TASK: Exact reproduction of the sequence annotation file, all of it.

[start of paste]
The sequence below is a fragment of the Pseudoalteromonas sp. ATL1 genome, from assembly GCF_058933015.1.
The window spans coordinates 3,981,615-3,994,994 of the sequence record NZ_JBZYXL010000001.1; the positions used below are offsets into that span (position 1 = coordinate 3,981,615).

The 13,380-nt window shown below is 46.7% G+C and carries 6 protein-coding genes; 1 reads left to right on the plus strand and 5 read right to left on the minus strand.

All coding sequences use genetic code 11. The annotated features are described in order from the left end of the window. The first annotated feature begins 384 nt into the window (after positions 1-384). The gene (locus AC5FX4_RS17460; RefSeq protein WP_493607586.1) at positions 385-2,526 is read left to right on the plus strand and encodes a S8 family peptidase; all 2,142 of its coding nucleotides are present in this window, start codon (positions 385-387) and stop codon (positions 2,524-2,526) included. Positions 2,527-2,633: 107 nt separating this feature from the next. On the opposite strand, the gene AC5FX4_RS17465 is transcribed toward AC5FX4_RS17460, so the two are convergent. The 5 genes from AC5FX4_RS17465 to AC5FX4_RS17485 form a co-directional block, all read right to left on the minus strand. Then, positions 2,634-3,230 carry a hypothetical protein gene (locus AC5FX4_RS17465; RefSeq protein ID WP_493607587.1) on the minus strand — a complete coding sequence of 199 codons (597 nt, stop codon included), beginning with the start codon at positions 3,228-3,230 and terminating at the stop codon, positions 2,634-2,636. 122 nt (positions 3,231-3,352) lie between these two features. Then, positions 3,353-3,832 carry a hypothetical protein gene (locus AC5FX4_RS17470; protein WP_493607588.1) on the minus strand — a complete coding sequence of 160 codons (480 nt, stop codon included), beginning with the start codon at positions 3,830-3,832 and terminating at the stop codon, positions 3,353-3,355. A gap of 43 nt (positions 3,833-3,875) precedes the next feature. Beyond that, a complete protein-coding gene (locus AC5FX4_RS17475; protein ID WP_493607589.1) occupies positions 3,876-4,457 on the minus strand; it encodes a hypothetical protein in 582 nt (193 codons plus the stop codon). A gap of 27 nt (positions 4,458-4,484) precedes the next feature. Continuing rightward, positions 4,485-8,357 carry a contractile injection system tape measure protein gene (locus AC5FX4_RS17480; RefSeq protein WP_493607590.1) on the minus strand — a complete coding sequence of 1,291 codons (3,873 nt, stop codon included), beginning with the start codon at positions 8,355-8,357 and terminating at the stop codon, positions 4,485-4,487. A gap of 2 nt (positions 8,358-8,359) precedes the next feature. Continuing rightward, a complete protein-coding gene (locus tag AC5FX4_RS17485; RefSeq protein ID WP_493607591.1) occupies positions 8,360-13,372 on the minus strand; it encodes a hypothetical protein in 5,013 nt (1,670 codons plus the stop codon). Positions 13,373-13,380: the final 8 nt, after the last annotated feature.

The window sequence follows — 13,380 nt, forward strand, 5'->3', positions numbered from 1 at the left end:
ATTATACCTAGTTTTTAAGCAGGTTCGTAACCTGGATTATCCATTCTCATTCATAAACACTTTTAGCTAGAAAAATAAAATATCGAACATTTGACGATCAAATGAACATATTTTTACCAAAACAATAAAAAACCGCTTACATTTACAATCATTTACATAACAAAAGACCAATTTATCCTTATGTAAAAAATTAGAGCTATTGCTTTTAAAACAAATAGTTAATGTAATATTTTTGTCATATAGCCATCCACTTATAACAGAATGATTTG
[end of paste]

The sequence below is a fragment of the Pseudoalteromonas sp. ATL1 genome, from assembly GCF_058933015.1.
The window spans coordinates 3,981,615-3,994,994 of the sequence record NZ_JBZYXL010000001.1; the positions used below are offsets into that span (position 1 = coordinate 3,981,615).

The 13,380-nt window shown below is 46.7% G+C and carries 6 protein-coding genes; 1 reads left to right on the plus strand and 5 read right to left on the minus strand.

All coding sequences use genetic code 11. The annotated features are described in order from the left end of the window. The first annotated feature begins 384 nt into the window (after positions 1-384). The gene (locus AC5FX4_RS17460; RefSeq protein WP_493607586.1) at positions 385-2,526 is read left to right on the plus strand and encodes a S8 family peptidase; all 2,142 of its coding nucleotides are present in this window, start codon (positions 385-387) and stop codon (positions 2,524-2,526) included. Positions 2,527-2,633: 107 nt separating this feature from the next. On the opposite strand, the gene AC5FX4_RS17465 is transcribed toward AC5FX4_RS17460, so the two are convergent. The 5 genes from AC5FX4_RS17465 to AC5FX4_RS17485 form a co-directional block, all read right to left on the minus strand. Then, positions 2,634-3,230 carry a hypothetical protein gene (locus AC5FX4_RS17465; RefSeq protein ID WP_493607587.1) on the minus strand — a complete coding sequence of 199 codons (597 nt, stop codon included), beginning with the start codon at positions 3,228-3,230 and terminating at the stop codon, positions 2,634-2,636. 122 nt (positions 3,231-3,352) lie between these two features. Then, positions 3,353-3,832 carry a hypothetical protein gene (locus AC5FX4_RS17470; protein WP_493607588.1) on the minus strand — a complete coding sequence of 160 codons (480 nt, stop codon included), beginning with the start codon at positions 3,830-3,832 and terminating at the stop codon, positions 3,353-3,355. A gap of 43 nt (positions 3,833-3,875) precedes the next feature. Beyond that, a complete protein-coding gene (locus AC5FX4_RS17475; protein ID WP_493607589.1) occupies positions 3,876-4,457 on the minus strand; it encodes a hypothetical protein in 582 nt (193 codons plus the stop codon). A gap of 27 nt (positions 4,458-4,484) precedes the next feature. Continuing rightward, positions 4,485-8,357 carry a contractile injection system tape measure protein gene (locus AC5FX4_RS17480; RefSeq protein WP_493607590.1) on the minus strand — a complete coding sequence of 1,291 codons (3,873 nt, stop codon included), beginning with the start codon at positions 8,355-8,357 and terminating at the stop codon, positions 4,485-4,487. A gap of 2 nt (positions 8,358-8,359) precedes the next feature. Continuing rightward, a complete protein-coding gene (locus tag AC5FX4_RS17485; RefSeq protein ID WP_493607591.1) occupies positions 8,360-13,372 on the minus strand; it encodes a hypothetical protein in 5,013 nt (1,670 codons plus the stop codon). Positions 13,373-13,380: the final 8 nt, after the last annotated feature.

The window sequence follows — 13,380 nt, forward strand, 5'->3', positions numbered from 1 at the left end:
ATTATACCTAGTTTTTAAGCAGGTTCGTAACCTGGATTATCCATTCTCATTCATAAACACTTTTAGCTAGAAAAATAAAATATCGAACATTTGACGATCAAATGAACATATTTTTACCAAAACAATAAAAAACCGCTTACATTTACAATCATTTACATAACAAAAGACCAATTTATCCTTATGTAAAAAATTAGAGCTATTGCTTTTAAAACAAATAGTTAATGTAATATTTTTGTCATATAGCCATCCACTTATAACAGAATGATTTG